On 21 September 2014 at 20h27 on SABC3, the acclaimed series 21 ICONS South Africa will feature the eighth icon of its second season: award-winning ballerina, choreographer and model Kitty Phetla.
Adrian Steirn, photographer and filmmaker pays tribute to South Africans who have helped to shape South Africa and he says “Kitty Phetla is a young South African woman who has emerged from the townships and become one of South Africa’s illustrious ballerinas. She became part of this project because her story illustrates the potential for development of a ballet culture within South Africa. To understand the journey she’s taken to become ‘The Black Swan’ is an inspiring story about discipline and perseverance and what can be achieved through independent thought and focus.”
Martin Schonberg, choreographer and dance teacher picked Phetla from a crowd of 60 hopeful children at Orange Grove Primary School and she began the long and arduous process of becoming a dancer trained in classical ballet, Spanish dance, Afro-fusion and contemporary dance. She is currently a senior soloist and choreographer with Joburg Ballet. Phetla also models, and has a radio show on Radio 2000 and she is intent on helping other black children train as ballet dancers through Joburg Ballet’s outreach programmes reaching over 300 promising dancers from ‘new suburbs’. “Ballet has always been seen as a westernized art, but we’re slowly breaking that stigma. Ballet, and the arts, are for our people, and there’s a hunger for them in our communities.”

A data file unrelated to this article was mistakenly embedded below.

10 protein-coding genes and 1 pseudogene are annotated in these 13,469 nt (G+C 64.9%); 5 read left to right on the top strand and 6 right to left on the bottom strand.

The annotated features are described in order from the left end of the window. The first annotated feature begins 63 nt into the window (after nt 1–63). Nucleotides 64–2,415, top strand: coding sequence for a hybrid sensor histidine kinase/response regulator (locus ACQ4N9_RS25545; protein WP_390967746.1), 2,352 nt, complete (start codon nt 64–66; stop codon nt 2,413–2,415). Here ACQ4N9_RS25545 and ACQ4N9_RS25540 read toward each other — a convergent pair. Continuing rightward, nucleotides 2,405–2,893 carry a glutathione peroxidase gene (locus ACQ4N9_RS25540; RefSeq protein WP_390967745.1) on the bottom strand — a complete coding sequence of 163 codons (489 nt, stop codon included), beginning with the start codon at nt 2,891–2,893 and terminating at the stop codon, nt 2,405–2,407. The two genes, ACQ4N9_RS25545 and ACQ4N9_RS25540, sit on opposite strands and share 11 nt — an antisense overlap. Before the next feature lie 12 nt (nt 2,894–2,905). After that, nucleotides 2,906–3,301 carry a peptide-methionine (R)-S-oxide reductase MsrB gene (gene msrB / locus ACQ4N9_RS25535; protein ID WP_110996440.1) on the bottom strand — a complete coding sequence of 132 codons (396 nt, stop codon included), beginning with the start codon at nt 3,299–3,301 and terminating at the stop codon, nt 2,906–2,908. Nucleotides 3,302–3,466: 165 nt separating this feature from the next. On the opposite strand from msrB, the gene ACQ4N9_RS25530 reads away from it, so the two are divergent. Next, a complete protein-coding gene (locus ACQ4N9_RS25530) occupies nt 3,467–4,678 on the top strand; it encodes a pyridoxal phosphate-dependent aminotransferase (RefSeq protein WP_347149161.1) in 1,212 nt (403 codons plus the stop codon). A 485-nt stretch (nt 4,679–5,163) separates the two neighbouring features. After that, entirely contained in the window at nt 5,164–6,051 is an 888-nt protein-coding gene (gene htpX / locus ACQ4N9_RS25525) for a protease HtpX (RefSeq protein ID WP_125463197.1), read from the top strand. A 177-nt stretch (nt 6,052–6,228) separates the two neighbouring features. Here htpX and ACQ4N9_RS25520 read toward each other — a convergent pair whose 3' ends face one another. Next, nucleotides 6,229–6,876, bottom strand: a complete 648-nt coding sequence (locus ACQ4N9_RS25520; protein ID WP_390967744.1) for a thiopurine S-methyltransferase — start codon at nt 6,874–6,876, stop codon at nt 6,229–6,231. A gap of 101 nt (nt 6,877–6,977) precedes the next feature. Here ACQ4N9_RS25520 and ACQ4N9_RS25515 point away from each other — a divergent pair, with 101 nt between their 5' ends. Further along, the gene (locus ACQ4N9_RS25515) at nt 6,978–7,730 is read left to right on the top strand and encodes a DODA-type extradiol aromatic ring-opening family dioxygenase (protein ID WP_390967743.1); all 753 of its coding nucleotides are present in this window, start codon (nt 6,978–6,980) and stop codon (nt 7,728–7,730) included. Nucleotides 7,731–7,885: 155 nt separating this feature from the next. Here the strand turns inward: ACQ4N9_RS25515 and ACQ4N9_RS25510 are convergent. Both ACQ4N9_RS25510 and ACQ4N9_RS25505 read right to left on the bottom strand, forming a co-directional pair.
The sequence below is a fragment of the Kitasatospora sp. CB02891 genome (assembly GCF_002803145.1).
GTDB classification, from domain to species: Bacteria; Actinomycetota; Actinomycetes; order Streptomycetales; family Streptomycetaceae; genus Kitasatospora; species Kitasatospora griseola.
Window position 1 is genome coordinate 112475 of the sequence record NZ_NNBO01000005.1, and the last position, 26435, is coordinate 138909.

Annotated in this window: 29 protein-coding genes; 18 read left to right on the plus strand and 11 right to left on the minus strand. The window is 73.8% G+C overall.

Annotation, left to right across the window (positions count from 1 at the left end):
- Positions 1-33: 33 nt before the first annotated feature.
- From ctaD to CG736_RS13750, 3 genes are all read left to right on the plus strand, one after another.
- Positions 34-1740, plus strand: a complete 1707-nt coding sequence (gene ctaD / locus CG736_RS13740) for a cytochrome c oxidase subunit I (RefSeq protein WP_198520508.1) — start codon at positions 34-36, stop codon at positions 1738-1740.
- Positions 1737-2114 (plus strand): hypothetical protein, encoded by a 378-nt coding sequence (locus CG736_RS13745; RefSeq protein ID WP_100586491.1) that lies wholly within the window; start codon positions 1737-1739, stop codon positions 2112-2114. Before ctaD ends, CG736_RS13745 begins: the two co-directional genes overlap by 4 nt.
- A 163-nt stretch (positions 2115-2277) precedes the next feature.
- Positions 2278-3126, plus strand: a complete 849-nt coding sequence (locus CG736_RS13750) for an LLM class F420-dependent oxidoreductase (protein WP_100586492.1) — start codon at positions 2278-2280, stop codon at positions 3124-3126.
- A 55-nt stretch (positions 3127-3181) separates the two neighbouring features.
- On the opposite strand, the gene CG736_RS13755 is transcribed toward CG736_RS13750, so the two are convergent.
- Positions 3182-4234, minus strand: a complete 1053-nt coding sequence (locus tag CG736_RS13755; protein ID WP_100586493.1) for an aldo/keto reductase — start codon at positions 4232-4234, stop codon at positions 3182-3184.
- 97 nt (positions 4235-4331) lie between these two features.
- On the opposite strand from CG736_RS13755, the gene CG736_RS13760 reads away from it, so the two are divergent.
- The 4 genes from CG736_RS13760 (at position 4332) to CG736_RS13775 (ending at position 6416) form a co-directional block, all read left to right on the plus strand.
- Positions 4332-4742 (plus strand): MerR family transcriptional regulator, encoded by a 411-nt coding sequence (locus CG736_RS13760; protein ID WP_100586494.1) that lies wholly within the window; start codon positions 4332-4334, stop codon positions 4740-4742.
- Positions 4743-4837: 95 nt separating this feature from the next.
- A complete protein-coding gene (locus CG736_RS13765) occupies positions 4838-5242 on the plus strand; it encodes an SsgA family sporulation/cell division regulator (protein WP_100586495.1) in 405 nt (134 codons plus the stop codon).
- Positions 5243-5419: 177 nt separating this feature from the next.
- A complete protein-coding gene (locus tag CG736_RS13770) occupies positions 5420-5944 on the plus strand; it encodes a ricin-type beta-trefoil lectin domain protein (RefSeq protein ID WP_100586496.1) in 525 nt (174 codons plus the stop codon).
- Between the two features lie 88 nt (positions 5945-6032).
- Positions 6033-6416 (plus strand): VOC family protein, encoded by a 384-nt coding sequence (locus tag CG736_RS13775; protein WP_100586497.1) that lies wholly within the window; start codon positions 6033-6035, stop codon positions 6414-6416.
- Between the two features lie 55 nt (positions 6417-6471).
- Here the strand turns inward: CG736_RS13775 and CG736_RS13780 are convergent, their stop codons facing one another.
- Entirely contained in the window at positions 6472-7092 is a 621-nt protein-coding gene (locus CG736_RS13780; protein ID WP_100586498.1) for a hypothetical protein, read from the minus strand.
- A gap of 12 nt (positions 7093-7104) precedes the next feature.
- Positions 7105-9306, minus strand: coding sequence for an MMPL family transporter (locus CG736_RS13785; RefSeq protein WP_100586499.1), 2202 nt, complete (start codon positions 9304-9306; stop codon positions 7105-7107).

The first time I saw Kitty Phetla dance she was very young, about sixteen or seventeen. She performed a role that she has now made her own, The Dying Swan, in a black tutu and black stockings and shoes, because she is black. I fell in love with her then. Since then countless numbers of people have fallen in love with her, and with ballet, because “she makes me feel something I have never felt before” (in the words of one child to Joburg Ballet’s CEO, Dirk Badenhorst).